Never before have we asked directly for financial help, preferring people to decide for themselves if they wish to contribute towards our work, and it goes against the grain to be asking now, but as this is truly a once in a lifetime opportunity we feel we must include you, our loyal supporters, in this challenge.

Please, please, help us to continue helping donkeys and other equines in distress into the future.

Thank you from all at the Sanctuary

 

 

 

 

The white line shows the existing Sanctuary boundary.

The added red line shows the approximate boundary of the land offered for sale.

 

 

 

 

 

 

 

Donations and the Adopt-a-Donkey Scheme


If you would like to support the donkeys, donations of cash or feedstuffs (including carrots and ginger biscuits) are always appreciated.

Should you wish to sponsor one of the donkeys on the Adopt-a-Donkey Scheme, we recommend a minimum payment of €15 a year for which you will receive a signed certificate of adoption, a photograph of your chosen donkey and two newsletters within the year of sponsorship.

As a special gift for a relative or friend we will gladly include your personal greetings card, if you send it to us with an adoption application.

See below for the animals available for sponsorship

To Adopt-a-Donkey, please send your details along with your donation to the address below:

Adoption forms can be downloaded here:

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Sue Paling

 

Sathya Sai Sanctuary Trust for Nature

Castlebaldwin

County Sligo

Ireland

 
Email address
sai.donkeys@gmail.com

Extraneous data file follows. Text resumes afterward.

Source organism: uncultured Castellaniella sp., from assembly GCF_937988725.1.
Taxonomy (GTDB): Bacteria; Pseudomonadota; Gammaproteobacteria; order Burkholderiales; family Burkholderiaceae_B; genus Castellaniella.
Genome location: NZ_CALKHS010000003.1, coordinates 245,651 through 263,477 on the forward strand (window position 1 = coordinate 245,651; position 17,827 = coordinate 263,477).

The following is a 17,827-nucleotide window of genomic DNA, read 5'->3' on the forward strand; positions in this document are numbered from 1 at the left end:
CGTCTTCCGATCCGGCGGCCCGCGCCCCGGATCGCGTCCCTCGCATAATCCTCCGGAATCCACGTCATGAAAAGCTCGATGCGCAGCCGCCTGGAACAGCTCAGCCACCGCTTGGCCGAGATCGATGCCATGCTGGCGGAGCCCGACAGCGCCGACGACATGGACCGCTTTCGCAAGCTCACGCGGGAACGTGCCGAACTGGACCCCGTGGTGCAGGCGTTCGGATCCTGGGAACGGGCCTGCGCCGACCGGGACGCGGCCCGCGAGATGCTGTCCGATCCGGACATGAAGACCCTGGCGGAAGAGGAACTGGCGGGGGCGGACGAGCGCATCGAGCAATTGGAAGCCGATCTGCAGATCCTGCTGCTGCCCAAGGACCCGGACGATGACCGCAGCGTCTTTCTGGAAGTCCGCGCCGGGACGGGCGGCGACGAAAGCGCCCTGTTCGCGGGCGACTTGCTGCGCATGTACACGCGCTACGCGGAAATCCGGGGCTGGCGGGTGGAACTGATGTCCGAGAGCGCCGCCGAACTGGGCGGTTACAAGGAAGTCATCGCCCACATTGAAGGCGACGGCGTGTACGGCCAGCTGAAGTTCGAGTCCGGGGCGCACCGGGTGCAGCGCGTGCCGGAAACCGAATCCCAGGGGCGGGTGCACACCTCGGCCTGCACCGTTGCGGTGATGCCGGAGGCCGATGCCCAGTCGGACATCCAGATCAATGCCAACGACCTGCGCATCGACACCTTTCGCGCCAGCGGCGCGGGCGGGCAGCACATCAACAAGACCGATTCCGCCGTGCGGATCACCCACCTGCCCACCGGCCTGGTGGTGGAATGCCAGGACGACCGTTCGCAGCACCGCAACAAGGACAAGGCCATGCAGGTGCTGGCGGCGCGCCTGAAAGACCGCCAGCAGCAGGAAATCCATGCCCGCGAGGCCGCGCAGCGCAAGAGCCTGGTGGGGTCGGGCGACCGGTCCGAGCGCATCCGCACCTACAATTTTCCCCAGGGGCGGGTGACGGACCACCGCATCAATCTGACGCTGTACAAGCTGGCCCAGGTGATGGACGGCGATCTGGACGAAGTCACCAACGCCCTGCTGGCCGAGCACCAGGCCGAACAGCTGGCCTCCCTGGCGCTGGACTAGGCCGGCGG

Phone/Fax
00 353 (0) 7196 66196


 

The following animals are available for sponsorship under our Adopt-a-Donkey/Pony Scheme:

Joshua
Joshua - a real boy, pushy, affectionate, used to getting his own way (with charm!) and loves nibbling buttons, zips, toggles, handbags and clothing; especially if he gets more cuddles that way.
 
 
Roki - an unusually marked “spotty” donkey gelding with a penchant for food especially carrots and ginger biscuits. He came to us when his previous owner, who had rescued him from an abusive situation, was obliged to move abroad
Roki
Luke
Luke - a handsome, strong, fawn coloured gelding with beautiful markings, who came to us as a 6 month old foal with his severely abused dam, Lady. When Lady died two years later Luke bonded inseparably with Morestina.
 
 
Benny - is an attractive mousey coloured gelding with dusty black points and a duo tone mane. He is a stocky little fellow with an ebullient nature who’s special friend is an older dark brown mare called Tessa, who suffers with lameness problems.
Benny
Tommi


Tommi
- came to us when his previous owner moved abroad.